Saturday, February 5, 2011

A snowy mountainside

Yesterday's 38th Parallel hash run was in Uijeongbu, just north of Seoul, erstwhile (albeit fictional) home of the 4077th MASH. Though Hawkeye and BJ never set foot there, plenty of real doctors and nurses (and soldiers, American and Korean and Chinese) did. These days, Uijeongbu is full of high-rise apartments and convenience stores, but just north of the town, where the hash led, is all farmers' fields guarded by shivering chained-up dogs, and mountains covered in bare trees and wet snow.

The hash itself was arduous, 75 minutes of (for me) hard running followed by a long hike over a very high, very snowy, hill. Halfway up, already hundreds of feet above the valley, I turned around and it hit me, as it never has before: this was a horrible place. I looked down at the river and the little houses below and the big hill facing us across the valley and realized that real young men were hunkered down on this mountainside, perhaps readying to fire artillery down on other real young men on the flat below. And both sides (the American kids just out of high school up above and the Chinese farmers' sons below, or vice versa; it doesn't matter now) were shivering through the vicious winter, hoping or praying to live to see spring.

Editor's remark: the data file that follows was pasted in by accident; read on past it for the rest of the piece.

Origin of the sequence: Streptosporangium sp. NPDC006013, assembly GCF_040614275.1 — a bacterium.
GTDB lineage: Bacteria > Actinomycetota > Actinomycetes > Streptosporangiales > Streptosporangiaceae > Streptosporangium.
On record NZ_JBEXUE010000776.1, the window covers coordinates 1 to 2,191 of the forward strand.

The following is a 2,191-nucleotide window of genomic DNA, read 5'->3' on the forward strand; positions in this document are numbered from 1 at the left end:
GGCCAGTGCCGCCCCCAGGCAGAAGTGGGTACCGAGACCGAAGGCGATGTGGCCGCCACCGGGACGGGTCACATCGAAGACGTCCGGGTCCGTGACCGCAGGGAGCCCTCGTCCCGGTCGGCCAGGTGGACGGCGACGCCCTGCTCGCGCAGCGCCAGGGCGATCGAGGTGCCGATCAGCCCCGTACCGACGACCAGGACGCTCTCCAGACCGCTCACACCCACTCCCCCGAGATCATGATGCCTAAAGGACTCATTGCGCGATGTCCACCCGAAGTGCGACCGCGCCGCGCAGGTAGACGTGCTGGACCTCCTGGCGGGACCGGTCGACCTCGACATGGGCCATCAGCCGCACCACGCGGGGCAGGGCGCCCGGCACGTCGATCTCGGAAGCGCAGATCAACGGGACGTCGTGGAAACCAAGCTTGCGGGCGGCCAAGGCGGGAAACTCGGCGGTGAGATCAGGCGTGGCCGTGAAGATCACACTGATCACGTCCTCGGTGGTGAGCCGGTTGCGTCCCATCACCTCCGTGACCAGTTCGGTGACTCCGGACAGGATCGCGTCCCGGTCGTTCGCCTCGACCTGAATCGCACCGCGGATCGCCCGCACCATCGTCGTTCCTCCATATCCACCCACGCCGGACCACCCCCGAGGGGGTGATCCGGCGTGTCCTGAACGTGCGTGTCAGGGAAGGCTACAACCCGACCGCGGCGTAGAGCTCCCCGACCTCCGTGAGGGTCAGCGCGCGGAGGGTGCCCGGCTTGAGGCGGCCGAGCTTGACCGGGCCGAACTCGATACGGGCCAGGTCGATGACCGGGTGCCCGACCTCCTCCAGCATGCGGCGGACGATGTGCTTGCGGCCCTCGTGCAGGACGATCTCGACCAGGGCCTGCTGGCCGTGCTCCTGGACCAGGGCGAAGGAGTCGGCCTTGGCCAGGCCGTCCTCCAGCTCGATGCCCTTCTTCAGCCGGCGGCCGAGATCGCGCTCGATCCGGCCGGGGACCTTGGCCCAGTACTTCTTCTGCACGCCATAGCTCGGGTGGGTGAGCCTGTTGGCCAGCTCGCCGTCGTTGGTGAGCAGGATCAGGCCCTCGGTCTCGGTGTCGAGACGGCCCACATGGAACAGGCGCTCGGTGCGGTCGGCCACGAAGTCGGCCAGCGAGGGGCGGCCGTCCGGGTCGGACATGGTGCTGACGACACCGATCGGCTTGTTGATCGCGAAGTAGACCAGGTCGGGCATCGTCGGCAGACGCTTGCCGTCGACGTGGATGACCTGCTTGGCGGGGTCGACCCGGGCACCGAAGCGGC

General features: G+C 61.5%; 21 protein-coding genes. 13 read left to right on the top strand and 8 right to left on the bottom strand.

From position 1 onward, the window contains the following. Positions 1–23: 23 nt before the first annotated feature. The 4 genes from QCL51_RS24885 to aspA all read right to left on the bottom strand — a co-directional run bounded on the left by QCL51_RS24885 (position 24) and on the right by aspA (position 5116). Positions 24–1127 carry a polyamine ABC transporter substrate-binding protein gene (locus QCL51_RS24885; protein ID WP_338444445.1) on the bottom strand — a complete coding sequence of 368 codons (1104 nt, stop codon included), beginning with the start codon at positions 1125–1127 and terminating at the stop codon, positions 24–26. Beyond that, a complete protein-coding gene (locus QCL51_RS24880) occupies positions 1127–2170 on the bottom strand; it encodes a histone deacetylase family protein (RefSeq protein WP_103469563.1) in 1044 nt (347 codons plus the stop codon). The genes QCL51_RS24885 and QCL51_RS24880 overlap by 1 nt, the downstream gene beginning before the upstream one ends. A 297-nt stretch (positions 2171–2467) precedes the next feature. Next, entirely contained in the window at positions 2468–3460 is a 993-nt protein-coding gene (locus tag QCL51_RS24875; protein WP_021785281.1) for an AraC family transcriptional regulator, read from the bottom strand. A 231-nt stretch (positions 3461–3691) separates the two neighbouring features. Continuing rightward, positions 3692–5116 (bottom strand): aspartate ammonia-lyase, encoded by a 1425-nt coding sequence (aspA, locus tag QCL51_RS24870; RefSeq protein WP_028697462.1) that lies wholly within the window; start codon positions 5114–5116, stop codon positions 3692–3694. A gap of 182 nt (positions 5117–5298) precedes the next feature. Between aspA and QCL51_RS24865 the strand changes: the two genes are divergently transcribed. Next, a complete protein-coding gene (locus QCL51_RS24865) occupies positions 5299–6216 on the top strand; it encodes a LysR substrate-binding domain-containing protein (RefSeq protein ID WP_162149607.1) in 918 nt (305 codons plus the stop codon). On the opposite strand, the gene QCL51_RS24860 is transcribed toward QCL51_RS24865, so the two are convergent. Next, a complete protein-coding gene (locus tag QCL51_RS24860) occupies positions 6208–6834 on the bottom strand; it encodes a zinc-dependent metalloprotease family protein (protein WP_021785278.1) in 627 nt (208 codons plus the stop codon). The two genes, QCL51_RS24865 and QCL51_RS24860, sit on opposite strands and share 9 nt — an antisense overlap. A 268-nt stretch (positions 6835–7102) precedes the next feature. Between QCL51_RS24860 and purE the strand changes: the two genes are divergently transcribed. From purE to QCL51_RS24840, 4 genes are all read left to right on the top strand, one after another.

Seoul, just to the south, changed hands four times in twelve months. This place has seen much too much.

Yesterday, like today, was very foggy, so the forty-story apartment houses in the distance faded almost into nothingness and the valley below was silent. It felt like a dream, so that those poor guys on both sides, stuck here just before I was born, seemed almost more real than the twenty-first century waiting at the bottom of the mountain.

And the bunker sitting beside the trail (built by which side? Who knows?) testified that it was all real and, in the scheme of things, not that long ago.

And then it was time to go over the mountain and back into my world of Starbucks and 7-Elevens.

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